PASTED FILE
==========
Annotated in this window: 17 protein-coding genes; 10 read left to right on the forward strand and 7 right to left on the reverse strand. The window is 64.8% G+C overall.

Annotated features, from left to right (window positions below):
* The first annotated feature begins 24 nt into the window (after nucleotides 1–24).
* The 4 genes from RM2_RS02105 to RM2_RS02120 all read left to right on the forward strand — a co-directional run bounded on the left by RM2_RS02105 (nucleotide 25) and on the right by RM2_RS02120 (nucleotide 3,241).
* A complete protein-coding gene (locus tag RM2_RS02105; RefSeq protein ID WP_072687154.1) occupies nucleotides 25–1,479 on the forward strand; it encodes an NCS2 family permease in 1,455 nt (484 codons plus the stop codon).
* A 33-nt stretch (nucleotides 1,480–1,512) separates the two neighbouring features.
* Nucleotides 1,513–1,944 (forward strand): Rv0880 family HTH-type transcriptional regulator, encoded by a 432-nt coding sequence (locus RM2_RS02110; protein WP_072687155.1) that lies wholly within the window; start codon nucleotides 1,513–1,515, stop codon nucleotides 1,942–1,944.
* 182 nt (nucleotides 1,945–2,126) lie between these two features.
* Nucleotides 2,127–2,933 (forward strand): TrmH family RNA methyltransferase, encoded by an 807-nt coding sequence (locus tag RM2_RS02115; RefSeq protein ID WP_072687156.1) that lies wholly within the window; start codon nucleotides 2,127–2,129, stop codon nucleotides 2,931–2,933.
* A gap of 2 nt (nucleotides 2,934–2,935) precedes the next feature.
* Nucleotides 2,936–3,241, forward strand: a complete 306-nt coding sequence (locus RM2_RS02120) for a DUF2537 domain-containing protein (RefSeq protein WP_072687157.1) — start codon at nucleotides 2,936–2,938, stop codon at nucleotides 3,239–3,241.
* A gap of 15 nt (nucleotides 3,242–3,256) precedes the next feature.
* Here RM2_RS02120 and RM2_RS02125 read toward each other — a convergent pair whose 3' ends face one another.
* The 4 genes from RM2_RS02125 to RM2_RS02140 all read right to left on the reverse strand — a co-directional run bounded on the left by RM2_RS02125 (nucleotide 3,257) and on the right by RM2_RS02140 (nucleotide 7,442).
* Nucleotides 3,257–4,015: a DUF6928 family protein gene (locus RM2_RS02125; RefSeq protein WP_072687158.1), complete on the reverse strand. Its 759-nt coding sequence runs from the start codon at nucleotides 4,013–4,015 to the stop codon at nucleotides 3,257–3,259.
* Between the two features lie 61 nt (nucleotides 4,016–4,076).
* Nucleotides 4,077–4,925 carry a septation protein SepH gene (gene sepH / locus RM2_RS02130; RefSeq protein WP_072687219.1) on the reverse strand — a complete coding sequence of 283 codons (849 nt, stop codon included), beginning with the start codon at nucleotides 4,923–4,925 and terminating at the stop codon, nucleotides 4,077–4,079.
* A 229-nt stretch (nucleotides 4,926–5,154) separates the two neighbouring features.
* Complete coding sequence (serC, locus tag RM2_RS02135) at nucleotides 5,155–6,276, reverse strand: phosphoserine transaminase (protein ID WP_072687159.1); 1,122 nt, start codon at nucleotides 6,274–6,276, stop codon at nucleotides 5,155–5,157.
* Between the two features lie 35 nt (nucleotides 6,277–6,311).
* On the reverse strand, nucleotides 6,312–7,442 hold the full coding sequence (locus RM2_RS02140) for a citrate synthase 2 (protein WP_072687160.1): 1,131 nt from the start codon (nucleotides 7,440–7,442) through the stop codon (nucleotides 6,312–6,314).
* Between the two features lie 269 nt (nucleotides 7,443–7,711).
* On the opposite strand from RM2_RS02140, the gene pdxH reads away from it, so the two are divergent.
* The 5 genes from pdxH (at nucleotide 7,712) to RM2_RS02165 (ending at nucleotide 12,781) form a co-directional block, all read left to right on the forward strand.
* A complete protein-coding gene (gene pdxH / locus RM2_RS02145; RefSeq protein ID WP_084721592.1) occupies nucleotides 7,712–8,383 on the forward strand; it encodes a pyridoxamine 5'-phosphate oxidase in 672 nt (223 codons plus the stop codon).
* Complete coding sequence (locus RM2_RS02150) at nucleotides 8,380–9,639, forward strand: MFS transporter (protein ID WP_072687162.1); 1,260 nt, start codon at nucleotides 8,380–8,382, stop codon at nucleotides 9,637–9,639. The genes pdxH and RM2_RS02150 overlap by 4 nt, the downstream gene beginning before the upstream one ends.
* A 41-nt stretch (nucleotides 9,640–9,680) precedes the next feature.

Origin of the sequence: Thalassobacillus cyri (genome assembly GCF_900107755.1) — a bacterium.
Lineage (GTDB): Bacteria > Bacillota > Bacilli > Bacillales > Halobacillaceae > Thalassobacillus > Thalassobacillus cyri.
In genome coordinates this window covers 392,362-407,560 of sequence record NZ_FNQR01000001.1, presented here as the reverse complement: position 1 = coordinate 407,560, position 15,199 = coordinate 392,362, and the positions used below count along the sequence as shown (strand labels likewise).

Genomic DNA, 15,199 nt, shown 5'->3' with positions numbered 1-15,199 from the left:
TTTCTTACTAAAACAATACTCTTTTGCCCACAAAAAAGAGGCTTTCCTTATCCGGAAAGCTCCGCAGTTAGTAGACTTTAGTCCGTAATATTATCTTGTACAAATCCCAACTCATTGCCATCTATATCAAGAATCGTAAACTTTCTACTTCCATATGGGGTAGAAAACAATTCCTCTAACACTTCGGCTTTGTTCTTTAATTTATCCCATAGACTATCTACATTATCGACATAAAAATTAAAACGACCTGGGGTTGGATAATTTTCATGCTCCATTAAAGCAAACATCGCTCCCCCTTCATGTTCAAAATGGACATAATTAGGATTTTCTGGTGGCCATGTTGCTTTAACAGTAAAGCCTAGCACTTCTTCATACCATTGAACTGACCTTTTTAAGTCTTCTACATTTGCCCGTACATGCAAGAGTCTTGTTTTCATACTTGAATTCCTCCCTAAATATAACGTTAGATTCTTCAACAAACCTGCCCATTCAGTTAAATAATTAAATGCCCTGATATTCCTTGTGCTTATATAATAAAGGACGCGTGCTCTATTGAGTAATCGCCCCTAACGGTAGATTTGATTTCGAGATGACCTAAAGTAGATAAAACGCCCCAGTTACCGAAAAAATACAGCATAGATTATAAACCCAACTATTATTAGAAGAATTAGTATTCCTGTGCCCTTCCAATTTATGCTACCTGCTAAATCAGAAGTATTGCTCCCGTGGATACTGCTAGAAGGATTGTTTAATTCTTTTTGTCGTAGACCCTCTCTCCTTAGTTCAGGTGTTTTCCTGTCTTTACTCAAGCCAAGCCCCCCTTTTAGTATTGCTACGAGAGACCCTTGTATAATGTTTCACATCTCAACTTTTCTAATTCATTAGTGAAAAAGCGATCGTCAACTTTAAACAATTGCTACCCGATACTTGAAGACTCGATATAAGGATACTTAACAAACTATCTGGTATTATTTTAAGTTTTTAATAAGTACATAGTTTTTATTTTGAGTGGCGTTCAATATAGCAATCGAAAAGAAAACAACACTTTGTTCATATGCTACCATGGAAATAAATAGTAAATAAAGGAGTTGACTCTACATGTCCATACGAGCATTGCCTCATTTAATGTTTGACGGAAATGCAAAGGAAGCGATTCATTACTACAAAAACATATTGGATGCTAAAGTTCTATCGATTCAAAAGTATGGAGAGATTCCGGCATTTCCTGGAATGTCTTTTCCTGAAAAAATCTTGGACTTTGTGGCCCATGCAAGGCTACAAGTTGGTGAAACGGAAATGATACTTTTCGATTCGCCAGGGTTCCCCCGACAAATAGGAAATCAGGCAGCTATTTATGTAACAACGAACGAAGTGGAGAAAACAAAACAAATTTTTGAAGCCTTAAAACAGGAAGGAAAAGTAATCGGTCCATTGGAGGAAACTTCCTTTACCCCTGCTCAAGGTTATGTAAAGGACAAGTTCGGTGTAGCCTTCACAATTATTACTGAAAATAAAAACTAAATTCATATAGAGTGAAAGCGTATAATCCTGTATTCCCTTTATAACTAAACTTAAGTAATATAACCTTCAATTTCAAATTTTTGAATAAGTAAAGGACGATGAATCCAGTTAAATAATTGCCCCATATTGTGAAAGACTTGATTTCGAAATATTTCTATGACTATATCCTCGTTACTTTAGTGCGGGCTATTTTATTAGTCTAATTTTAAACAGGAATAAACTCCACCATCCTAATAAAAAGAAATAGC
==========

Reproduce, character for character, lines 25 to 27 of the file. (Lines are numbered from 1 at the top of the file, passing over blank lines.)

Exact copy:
* A complete protein-coding gene (gene pdxH / locus RM2_RS02145; RefSeq protein ID WP_084721592.1) occupies nucleotides 7,712–8,383 on the forward strand; it encodes a pyridoxamine 5'-phosphate oxidase in 672 nt (223 codons plus the stop codon).
* Complete coding sequence (locus RM2_RS02150) at nucleotides 8,380–9,639, forward strand: MFS transporter (protein ID WP_072687162.1); 1,260 nt, start codon at nucleotides 8,380–8,382, stop codon at nucleotides 9,637–9,639. The genes pdxH and RM2_RS02150 overlap by 4 nt, the downstream gene beginning before the upstream one ends.
* A 41-nt stretch (nucleotides 9,640–9,680) precedes the next feature.